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Everything posted by DLT

  1. Good luck with that! When he wanted authentic ballast, a friend of mine once tried crushing a lump of Meldon Quarry granite on his garden path. He damaged the path before he made any impression on the granite!
  2. One thing I DIDN'T say about the chassis, is that when I made new spacers, I made them slightly wider than the supplied 00 spacers. if built as supplied you end up with sideplay on all axles, and you take this up by adding washers. Seems a bit odd, so I'vr made the chassis wider, and provided sideplay where necessary (on the second and fourth axles) by thinning down the bearing bosses. I guess the provision of unnecesarily narrow frames in 00 is a legacy of old open-frames motor days, when the chassis was designed for the motor to fit on top of it, with worm & wheel gearing and no gearbox. The wider the frames, the more space you have to get a gearbox in. Cheers, Dave.
  3. Hi Folks, This is a very interesting discussion, about the finer points of using the Poppy's Jigs. I'm always pleased to read your advice/comments/opinions, but would the current discussion on the fitting of hornblocks be more appropriate in the actual Chassis Jigs topic ? See here: https://www.rmweb.co.uk/community/index.php?/topic/156485-chassis-jigs/page/2/ Its where others will look for advice Cheers, Dave,
  4. I've used my new Poppy's 4-axle jig as an aid to chassis assembling, and its certainly an excellent aid. In this instance, I didn't use all the frame spacers in the kit; I made up some new "L" shaped ones, as these are much better at keeping the chassis aligned vertically (photo 2). I soldered the spacers to one side of the chassis first, before putting it in the jig. With a long chassis like this, its too easy to get the frames twisted/curved, but by pushing the whole thing against the side of the jig with a straight edge to solder the second side on, (photo 3) you keep everything flat, straight and right-angled. And it now looks like this:
  5. Brilliant work on all that piping Richard, and it shows the need to build an individual loco. You would probably struggle to find two that were the same! All the best, Dave.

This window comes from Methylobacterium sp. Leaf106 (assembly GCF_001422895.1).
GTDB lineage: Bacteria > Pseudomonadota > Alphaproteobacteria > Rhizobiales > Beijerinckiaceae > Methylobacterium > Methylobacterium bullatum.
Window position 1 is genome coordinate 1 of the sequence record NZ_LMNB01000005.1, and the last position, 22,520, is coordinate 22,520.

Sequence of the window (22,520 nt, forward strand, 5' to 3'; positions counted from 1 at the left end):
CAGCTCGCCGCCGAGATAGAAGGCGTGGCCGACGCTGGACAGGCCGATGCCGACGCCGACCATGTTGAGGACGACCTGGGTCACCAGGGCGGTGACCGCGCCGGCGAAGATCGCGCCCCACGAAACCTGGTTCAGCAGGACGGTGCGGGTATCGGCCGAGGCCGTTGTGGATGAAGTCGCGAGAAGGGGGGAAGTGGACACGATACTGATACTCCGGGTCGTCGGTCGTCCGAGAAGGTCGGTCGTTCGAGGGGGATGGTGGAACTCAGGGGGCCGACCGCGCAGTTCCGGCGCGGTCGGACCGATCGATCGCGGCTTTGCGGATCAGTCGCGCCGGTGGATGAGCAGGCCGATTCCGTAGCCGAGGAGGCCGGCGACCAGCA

6. Several "surprise" level crossings on the Wenfordbridge line; in particular Dunmere and Hellandbridge. Check out the Cornwall Railway Society's page on the line here: http://www.cornwallrailwaysociety.org.uk/boscarne-jct-to-bodmin-northalso-the-wenford--ruthernbridge-branches.html
  7. Looks a bit isolated now: https://www.google.co.uk/maps/@52.6127796,1.7241865,3a,47.7y,337.09h,93.94t/data=!3m6!1e1!3m4!1sdy1aPJu51AhhxrCTXY0A2g!2e0!7i13312!8i6656
  8. Yes indeed, if you swing that google image round to look at the other side of the road, you can see the stone wall in the foreground of the photo below, with a blue car parked right in front of the loco's location.
  9. Good points Mike. Perhaps I should have added I don't use the GW exclusively. I have three riveters, and use each of them when most appropriate for the job. Agreed, the clamping screws on the GW machine can cause serious damage; I put a strip of pcb between the screws and the metal to spread the load and protect the job. All the best, Dave.
  10. Everyones buying Poppys Jigs! I've just bought one and I'm assembling the Z on it. The GW Riviter is an amazing piece of kit, takes a bit of getting used to though, and sometimes you have to plan your riviting ahead. Because the clamping table doesn't go right up to the anvil, if you are riviting a small part you may have to solder it riviting to another piece of bass and hold that in the clamp. When scratchbuilding (say a sidetank) I have marked eveything out and rivited it before cutting it out. See my Narrow Gauge thread here: https://www.rmweb.co.uk/community/index.php?/topic/35253-dlts-ng-workbench-back-to-the-hunslets/&do=findComment&comment=3414404 And here: https://www.rmweb.co.uk/community/index.php?/topic/35253-dlts-ng-workbench-back-to-the-hunslets/&do=findComment&comment=2557495